Two different models of the 2011 Nissan Maxima are offered—S and SV—with the SV modestly expanding the standard equipment list to include leather upholstery, fog lamps, and a Bose premium audio system, among a few other items. Both models have a standard-equipment list that also would be fitting for a luxury car, including a power moonroof, dual-zone climate control, power front seats, keyless entry, an Intelligent Key entry and starting system, a six-disc changer, and steering-wheel audio controls.
Tech features are all now well-represented. Bluetooth comes standard on all Maxima models, while a heated steering wheel and cooled front seats. Other technology options include a Bose premium audio system, a navigation system with 9.3GB Music Box hard drive, XM NavTraffic, XM Satellite Radio, and iPod interfaces. Just keep in mind that most options are only available in the more expensive SV. Separately, a 7-inch monitor system is available in the Maxima.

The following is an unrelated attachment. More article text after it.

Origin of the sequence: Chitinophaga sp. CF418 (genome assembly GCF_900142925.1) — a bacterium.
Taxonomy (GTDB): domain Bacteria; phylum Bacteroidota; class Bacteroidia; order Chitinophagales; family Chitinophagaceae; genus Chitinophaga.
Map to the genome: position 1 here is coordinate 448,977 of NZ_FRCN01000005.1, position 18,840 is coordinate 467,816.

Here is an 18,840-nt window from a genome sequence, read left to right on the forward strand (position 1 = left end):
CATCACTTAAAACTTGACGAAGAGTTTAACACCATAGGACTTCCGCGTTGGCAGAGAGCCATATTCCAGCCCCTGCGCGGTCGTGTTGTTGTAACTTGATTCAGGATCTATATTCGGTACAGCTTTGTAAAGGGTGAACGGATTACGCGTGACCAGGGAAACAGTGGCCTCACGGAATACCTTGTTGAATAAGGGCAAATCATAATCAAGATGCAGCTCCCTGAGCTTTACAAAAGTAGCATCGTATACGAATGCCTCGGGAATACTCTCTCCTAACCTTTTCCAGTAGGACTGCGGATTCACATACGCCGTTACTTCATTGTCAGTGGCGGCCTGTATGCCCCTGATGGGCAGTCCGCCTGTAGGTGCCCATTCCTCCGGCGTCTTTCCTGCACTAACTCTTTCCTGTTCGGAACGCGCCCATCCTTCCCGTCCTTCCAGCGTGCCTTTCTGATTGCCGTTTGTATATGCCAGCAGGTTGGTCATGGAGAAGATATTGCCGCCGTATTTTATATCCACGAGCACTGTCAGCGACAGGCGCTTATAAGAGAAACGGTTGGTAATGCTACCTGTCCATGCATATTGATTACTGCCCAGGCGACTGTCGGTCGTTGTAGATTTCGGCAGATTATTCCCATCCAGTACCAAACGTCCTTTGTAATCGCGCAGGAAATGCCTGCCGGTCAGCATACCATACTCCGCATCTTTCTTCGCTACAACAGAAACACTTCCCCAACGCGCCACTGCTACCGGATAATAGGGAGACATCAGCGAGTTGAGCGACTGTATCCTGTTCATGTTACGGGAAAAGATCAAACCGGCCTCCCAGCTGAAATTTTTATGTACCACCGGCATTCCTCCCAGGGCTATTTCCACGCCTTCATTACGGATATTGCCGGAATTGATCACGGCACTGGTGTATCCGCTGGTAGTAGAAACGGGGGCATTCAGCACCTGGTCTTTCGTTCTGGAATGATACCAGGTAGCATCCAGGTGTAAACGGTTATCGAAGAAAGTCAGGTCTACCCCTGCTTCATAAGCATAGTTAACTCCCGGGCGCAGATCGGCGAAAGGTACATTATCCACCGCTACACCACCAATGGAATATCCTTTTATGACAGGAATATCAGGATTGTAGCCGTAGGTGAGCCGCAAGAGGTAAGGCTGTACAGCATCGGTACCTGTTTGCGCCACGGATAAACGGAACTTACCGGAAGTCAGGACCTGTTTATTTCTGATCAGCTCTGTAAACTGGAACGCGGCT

Especially of note is a Sport Package, which brings firmer suspension tuning, larger 19-inch wheels, paddle shifters, upgraded front seats, and a host of other upgrades. We recommend the package for enthusiasts, despite its $2,300 price, because of its superior seats and crisper handling response without significant effect on the ride.
The last Maxima that The Car Connection tested, a 2010 Nissan Maxima SV Premium Package model, stickered at $37,310. That's pricey compared to some of these rivals, but it's absolutely loaded to the gills with equipment that's optional even on many luxury-brand models—xenon headlamps, a power rear sunshade, a dual-panel moonroof, heated seats and steering wheel, a nav system with rearview monitor, and iPod/USB inputs, for example.